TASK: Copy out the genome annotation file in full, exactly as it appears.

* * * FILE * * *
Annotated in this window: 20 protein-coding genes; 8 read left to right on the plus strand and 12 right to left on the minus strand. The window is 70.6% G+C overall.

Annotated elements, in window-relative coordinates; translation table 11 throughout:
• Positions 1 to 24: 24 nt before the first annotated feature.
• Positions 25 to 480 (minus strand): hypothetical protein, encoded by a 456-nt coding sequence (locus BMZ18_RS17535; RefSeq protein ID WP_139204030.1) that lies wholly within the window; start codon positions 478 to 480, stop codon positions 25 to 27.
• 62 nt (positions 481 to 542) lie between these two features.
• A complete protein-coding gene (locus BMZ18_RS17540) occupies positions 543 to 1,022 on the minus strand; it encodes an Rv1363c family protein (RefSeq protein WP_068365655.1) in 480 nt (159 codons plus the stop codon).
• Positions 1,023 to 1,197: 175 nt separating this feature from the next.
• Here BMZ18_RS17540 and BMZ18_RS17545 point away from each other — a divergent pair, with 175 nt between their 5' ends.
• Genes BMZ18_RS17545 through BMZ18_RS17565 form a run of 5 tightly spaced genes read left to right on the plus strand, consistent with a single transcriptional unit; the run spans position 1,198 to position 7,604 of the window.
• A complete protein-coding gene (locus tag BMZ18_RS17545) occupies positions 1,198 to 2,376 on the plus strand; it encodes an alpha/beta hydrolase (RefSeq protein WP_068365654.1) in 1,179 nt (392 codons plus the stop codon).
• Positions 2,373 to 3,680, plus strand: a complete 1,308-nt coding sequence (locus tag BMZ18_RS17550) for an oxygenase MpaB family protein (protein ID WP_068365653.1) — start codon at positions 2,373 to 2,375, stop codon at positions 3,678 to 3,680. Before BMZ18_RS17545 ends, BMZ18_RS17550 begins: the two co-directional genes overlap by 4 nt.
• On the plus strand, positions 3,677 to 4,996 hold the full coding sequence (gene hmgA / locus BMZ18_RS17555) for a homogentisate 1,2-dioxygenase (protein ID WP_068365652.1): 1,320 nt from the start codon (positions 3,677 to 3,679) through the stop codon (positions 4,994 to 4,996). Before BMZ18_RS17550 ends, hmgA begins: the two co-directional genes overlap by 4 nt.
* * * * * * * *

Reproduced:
Annotated in this window: 20 protein-coding genes; 8 read left to right on the plus strand and 12 right to left on the minus strand. The window is 70.6% G+C overall.

Annotated elements, in window-relative coordinates; translation table 11 throughout:
• Positions 1 to 24: 24 nt before the first annotated feature.
• Positions 25 to 480 (minus strand): hypothetical protein, encoded by a 456-nt coding sequence (locus BMZ18_RS17535; RefSeq protein ID WP_139204030.1) that lies wholly within the window; start codon positions 478 to 480, stop codon positions 25 to 27.
• 62 nt (positions 481 to 542) lie between these two features.
• A complete protein-coding gene (locus BMZ18_RS17540) occupies positions 543 to 1,022 on the minus strand; it encodes an Rv1363c family protein (RefSeq protein WP_068365655.1) in 480 nt (159 codons plus the stop codon).
• Positions 1,023 to 1,197: 175 nt separating this feature from the next.
• Here BMZ18_RS17540 and BMZ18_RS17545 point away from each other — a divergent pair, with 175 nt between their 5' ends.
• Genes BMZ18_RS17545 through BMZ18_RS17565 form a run of 5 tightly spaced genes read left to right on the plus strand, consistent with a single transcriptional unit; the run spans position 1,198 to position 7,604 of the window.
• A complete protein-coding gene (locus tag BMZ18_RS17545) occupies positions 1,198 to 2,376 on the plus strand; it encodes an alpha/beta hydrolase (RefSeq protein WP_068365654.1) in 1,179 nt (392 codons plus the stop codon).
• Positions 2,373 to 3,680, plus strand: a complete 1,308-nt coding sequence (locus tag BMZ18_RS17550) for an oxygenase MpaB family protein (protein ID WP_068365653.1) — start codon at positions 2,373 to 2,375, stop codon at positions 3,678 to 3,680. Before BMZ18_RS17545 ends, BMZ18_RS17550 begins: the two co-directional genes overlap by 4 nt.
• On the plus strand, positions 3,677 to 4,996 hold the full coding sequence (gene hmgA / locus BMZ18_RS17555) for a homogentisate 1,2-dioxygenase (protein ID WP_068365652.1): 1,320 nt from the start codon (positions 3,677 to 3,679) through the stop codon (positions 4,994 to 4,996). Before BMZ18_RS17550 ends, hmgA begins: the two co-directional genes overlap by 4 nt.